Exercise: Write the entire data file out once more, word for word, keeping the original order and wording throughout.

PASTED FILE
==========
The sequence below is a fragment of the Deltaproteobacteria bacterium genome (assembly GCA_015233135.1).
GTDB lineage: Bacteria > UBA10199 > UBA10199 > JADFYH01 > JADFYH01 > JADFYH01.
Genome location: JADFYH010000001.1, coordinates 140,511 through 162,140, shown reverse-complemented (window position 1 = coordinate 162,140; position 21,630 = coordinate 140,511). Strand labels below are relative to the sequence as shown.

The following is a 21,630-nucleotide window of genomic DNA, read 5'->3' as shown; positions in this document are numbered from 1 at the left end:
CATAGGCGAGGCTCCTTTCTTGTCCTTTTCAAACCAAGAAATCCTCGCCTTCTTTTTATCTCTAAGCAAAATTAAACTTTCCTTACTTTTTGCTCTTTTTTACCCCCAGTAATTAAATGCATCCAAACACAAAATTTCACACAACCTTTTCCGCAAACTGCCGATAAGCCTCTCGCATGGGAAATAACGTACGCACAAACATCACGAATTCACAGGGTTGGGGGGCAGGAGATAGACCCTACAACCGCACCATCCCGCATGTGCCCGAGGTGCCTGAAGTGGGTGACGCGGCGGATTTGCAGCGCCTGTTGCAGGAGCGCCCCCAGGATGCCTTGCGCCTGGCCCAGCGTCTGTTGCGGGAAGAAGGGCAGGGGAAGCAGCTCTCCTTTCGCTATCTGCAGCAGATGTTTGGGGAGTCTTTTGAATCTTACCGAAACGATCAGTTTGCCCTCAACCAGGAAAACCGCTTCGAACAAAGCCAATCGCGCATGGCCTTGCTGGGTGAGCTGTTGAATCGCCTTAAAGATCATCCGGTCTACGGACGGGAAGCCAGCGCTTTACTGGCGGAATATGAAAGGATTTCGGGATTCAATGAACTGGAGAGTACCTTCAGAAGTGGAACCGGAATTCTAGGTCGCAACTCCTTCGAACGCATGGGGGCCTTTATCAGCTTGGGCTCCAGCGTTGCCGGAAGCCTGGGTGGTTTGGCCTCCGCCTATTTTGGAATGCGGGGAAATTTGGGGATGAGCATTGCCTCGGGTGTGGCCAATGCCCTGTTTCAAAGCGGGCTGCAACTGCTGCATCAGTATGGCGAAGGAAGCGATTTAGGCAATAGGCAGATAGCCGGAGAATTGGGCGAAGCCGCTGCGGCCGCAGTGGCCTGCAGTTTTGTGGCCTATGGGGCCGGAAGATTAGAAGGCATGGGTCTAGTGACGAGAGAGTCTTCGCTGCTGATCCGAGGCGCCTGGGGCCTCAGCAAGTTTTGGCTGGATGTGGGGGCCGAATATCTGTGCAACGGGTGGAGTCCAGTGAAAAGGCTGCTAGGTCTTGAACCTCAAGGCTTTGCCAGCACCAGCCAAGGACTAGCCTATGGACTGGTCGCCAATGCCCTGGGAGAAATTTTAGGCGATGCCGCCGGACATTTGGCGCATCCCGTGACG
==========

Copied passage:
The sequence below is a fragment of the Deltaproteobacteria bacterium genome (assembly GCA_015233135.1).
GTDB lineage: Bacteria > UBA10199 > UBA10199 > JADFYH01 > JADFYH01 > JADFYH01.
Genome location: JADFYH010000001.1, coordinates 140,511 through 162,140, shown reverse-complemented (window position 1 = coordinate 162,140; position 21,630 = coordinate 140,511). Strand labels below are relative to the sequence as shown.

The following is a 21,630-nucleotide window of genomic DNA, read 5'->3' as shown; positions in this document are numbered from 1 at the left end:
CATAGGCGAGGCTCCTTTCTTGTCCTTTTCAAACCAAGAAATCCTCGCCTTCTTTTTATCTCTAAGCAAAATTAAACTTTCCTTACTTTTTGCTCTTTTTTACCCCCAGTAATTAAATGCATCCAAACACAAAATTTCACACAACCTTTTCCGCAAACTGCCGATAAGCCTCTCGCATGGGAAATAACGTACGCACAAACATCACGAATTCACAGGGTTGGGGGGCAGGAGATAGACCCTACAACCGCACCATCCCGCATGTGCCCGAGGTGCCTGAAGTGGGTGACGCGGCGGATTTGCAGCGCCTGTTGCAGGAGCGCCCCCAGGATGCCTTGCGCCTGGCCCAGCGTCTGTTGCGGGAAGAAGGGCAGGGGAAGCAGCTCTCCTTTCGCTATCTGCAGCAGATGTTTGGGGAGTCTTTTGAATCTTACCGAAACGATCAGTTTGCCCTCAACCAGGAAAACCGCTTCGAACAAAGCCAATCGCGCATGGCCTTGCTGGGTGAGCTGTTGAATCGCCTTAAAGATCATCCGGTCTACGGACGGGAAGCCAGCGCTTTACTGGCGGAATATGAAAGGATTTCGGGATTCAATGAACTGGAGAGTACCTTCAGAAGTGGAACCGGAATTCTAGGTCGCAACTCCTTCGAACGCATGGGGGCCTTTATCAGCTTGGGCTCCAGCGTTGCCGGAAGCCTGGGTGGTTTGGCCTCCGCCTATTTTGGAATGCGGGGAAATTTGGGGATGAGCATTGCCTCGGGTGTGGCCAATGCCCTGTTTCAAAGCGGGCTGCAACTGCTGCATCAGTATGGCGAAGGAAGCGATTTAGGCAATAGGCAGATAGCCGGAGAATTGGGCGAAGCCGCTGCGGCCGCAGTGGCCTGCAGTTTTGTGGCCTATGGGGCCGGAAGATTAGAAGGCATGGGTCTAGTGACGAGAGAGTCTTCGCTGCTGATCCGAGGCGCCTGGGGCCTCAGCAAGTTTTGGCTGGATGTGGGGGCCGAATATCTGTGCAACGGGTGGAGTCCAGTGAAAAGGCTGCTAGGTCTTGAACCTCAAGGCTTTGCCAGCACCAGCCAAGGACTAGCCTATGGACTGGTCGCCAATGCCCTGGGAGAAATTTTAGGCGATGCCGCCGGACATTTGGCGCATCCCGTGACG